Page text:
The UK houses some of the world’s great research universities and has a start-up culture that punches above its weight, but for decades it has remained the sick man of Europe when it comes to productivity. Britain may produce some “world beating” companies, British workers produce less value on average than workers in Germany, France, and Italy for every hour worked.

If the UK is to build an economy of the future, and one without the help of the European Union, then the productivity problem needs to be solved and quickly. Could OKRs help British businesses find a productivity boost?

What are OKRs?

OKR is an abbreviation for “objective and key result”, which was an idea coined by Andy Grove of Intel back in the 1970s. The term grew in popularity amongst Silicon Valley management teams over the decades, but it was only once Grove’s protégé John Doerr introduced them at Google in 1999, shortly after the company was formed. Today, OKRs are widely used by many of the largest technology companies in the world including Amazon, Spotify, LinkedIn, and Uber.

OKRs provide a framework for defining and tracking objectives and their outcomes within an organisation. Essentially the framework helps management define company and team objectives and then measure key results against them. An objective helps answer the question “where do I want to go?” and a key results helps answer “how will I know I am getting there?”. ZOKRI’s OKR examples are a good selection of objectives and results many companies use to manage and track their progress.

OKRs help management see how the company is performing on a macro level alongside how each team and employee are performing on a more granular level, with achievements measured against “key results”. Critically, OKRs are regularly set, tracked, and constantly re-evaluated, making them a fast-cadence process to engage everyone within a team and benefit from their insights and creativity. If a boost in productivity is the end goal or objective, then each business needs to set the key results to measure their performance against along the way.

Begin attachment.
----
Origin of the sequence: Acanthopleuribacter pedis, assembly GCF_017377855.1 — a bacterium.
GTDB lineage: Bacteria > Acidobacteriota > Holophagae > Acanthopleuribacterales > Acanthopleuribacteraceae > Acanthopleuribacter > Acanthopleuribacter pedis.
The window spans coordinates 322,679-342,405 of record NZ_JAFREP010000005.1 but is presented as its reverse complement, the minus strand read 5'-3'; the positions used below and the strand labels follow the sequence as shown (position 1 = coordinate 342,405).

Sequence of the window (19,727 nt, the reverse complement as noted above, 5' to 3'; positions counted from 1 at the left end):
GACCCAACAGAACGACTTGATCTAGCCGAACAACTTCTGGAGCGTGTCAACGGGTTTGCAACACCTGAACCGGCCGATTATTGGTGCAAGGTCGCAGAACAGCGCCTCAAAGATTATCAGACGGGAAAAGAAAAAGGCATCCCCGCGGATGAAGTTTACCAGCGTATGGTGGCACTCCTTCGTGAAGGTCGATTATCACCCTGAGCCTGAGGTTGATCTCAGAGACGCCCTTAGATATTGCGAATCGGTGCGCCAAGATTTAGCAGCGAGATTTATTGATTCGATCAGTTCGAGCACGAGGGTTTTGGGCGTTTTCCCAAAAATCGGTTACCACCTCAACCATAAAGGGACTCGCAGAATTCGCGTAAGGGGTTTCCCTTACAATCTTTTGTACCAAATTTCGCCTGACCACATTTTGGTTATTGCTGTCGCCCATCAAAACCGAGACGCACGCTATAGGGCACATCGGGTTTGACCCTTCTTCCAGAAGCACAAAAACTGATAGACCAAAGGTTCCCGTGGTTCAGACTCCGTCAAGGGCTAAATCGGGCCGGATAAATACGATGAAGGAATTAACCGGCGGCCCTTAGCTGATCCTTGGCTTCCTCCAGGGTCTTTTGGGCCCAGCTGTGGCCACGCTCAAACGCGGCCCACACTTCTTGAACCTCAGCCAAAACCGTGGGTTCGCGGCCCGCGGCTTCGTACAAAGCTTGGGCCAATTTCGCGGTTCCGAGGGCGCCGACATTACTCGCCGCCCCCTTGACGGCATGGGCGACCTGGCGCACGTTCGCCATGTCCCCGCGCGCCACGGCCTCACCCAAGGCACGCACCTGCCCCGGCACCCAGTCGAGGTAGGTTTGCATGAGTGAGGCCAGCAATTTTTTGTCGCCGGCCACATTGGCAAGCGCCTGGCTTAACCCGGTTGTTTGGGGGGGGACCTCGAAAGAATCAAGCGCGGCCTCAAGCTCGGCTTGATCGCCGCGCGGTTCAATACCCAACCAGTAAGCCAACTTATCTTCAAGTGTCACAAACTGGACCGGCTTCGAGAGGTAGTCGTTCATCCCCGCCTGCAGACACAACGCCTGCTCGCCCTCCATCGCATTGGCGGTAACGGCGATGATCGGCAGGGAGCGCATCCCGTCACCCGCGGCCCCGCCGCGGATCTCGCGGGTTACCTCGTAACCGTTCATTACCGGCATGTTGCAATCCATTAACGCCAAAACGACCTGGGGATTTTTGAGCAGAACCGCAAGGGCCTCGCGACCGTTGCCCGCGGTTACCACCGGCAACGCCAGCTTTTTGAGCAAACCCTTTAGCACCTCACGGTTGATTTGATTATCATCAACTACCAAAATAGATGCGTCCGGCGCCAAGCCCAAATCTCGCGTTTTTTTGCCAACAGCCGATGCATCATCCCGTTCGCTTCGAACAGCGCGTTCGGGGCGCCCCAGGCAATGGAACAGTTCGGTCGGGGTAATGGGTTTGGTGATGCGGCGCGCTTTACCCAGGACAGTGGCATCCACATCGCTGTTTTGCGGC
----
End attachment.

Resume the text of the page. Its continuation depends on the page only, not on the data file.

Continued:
How to create and track OKRs

KPIs can be tracked using general list or to-do apps such as Trello or Google Sheets, but there a variety of more tailored tools on the market that make adding qualitative objectives and quantitative key results simpler, with fewer clicks, and easier to understand results. Some of the leaders in this space include Lattice, Perdoo, Weekdone, and ZOKRI, which will help track both OKRs and KPIs together in a single system.

OKRs vs KPIs

KPIs or “key performance indicators” are metrics that help businesses make smart decisions about the direction of all current projects. They can be a useful tool, but with the vast number of metrics available to track, businesses can lose sight of the company’s larger goals. In contrast, OKRs help businesses track smaller goals within the framework of the whole organisation rather than as independent, unrelated metrics.

OKRs can also help companies create a culture of performance, where teams and individuals see small but regular improvements, with small iterative improvements made during each period of evaluation. If Britain is going to boost productivity, then companies need to look at the performance of their business on a holistic level, not just via unrelated KPIs.


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